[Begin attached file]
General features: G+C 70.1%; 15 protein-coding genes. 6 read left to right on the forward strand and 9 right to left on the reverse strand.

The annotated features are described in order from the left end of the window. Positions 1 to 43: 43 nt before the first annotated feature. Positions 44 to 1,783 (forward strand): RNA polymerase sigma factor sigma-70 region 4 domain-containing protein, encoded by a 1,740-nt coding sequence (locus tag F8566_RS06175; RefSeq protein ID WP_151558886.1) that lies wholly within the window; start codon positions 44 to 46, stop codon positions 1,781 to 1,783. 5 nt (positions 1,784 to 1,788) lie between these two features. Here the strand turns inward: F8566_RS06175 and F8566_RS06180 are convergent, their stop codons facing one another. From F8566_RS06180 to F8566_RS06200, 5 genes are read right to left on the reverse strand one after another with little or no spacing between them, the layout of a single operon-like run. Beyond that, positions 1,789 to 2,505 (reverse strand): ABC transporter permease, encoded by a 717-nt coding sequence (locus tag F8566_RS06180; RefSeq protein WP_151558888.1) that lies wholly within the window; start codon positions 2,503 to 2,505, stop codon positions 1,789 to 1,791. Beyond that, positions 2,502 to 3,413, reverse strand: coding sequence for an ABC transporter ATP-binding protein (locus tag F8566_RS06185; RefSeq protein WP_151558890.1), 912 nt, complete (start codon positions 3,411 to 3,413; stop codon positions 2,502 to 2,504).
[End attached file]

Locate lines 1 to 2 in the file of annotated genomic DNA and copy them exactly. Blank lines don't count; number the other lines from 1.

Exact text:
General features: G+C 70.1%; 15 protein-coding genes. 6 read left to right on the forward strand and 9 right to left on the reverse strand.

The annotated features are described in order from the left end of the window. Positions 1 to 43: 43 nt before the first annotated feature. Positions 44 to 1,783 (forward strand): RNA polymerase sigma factor sigma-70 region 4 domain-containing protein, encoded by a 1,740-nt coding sequence (locus tag F8566_RS06175; RefSeq protein ID WP_151558886.1) that lies wholly within the window; start codon positions 44 to 46, stop codon positions 1,781 to 1,783. 5 nt (positions 1,784 to 1,788) lie between these two features. Here the strand turns inward: F8566_RS06175 and F8566_RS06180 are convergent, their stop codons facing one another. From F8566_RS06180 to F8566_RS06200, 5 genes are read right to left on the reverse strand one after another with little or no spacing between them, the layout of a single operon-like run. Beyond that, positions 1,789 to 2,505 (reverse strand): ABC transporter permease, encoded by a 717-nt coding sequence (locus tag F8566_RS06180; RefSeq protein WP_151558888.1) that lies wholly within the window; start codon positions 2,503 to 2,505, stop codon positions 1,789 to 1,791. Beyond that, positions 2,502 to 3,413, reverse strand: coding sequence for an ABC transporter ATP-binding protein (locus tag F8566_RS06185; RefSeq protein WP_151558890.1), 912 nt, complete (start codon positions 3,411 to 3,413; stop codon positions 2,502 to 2,504).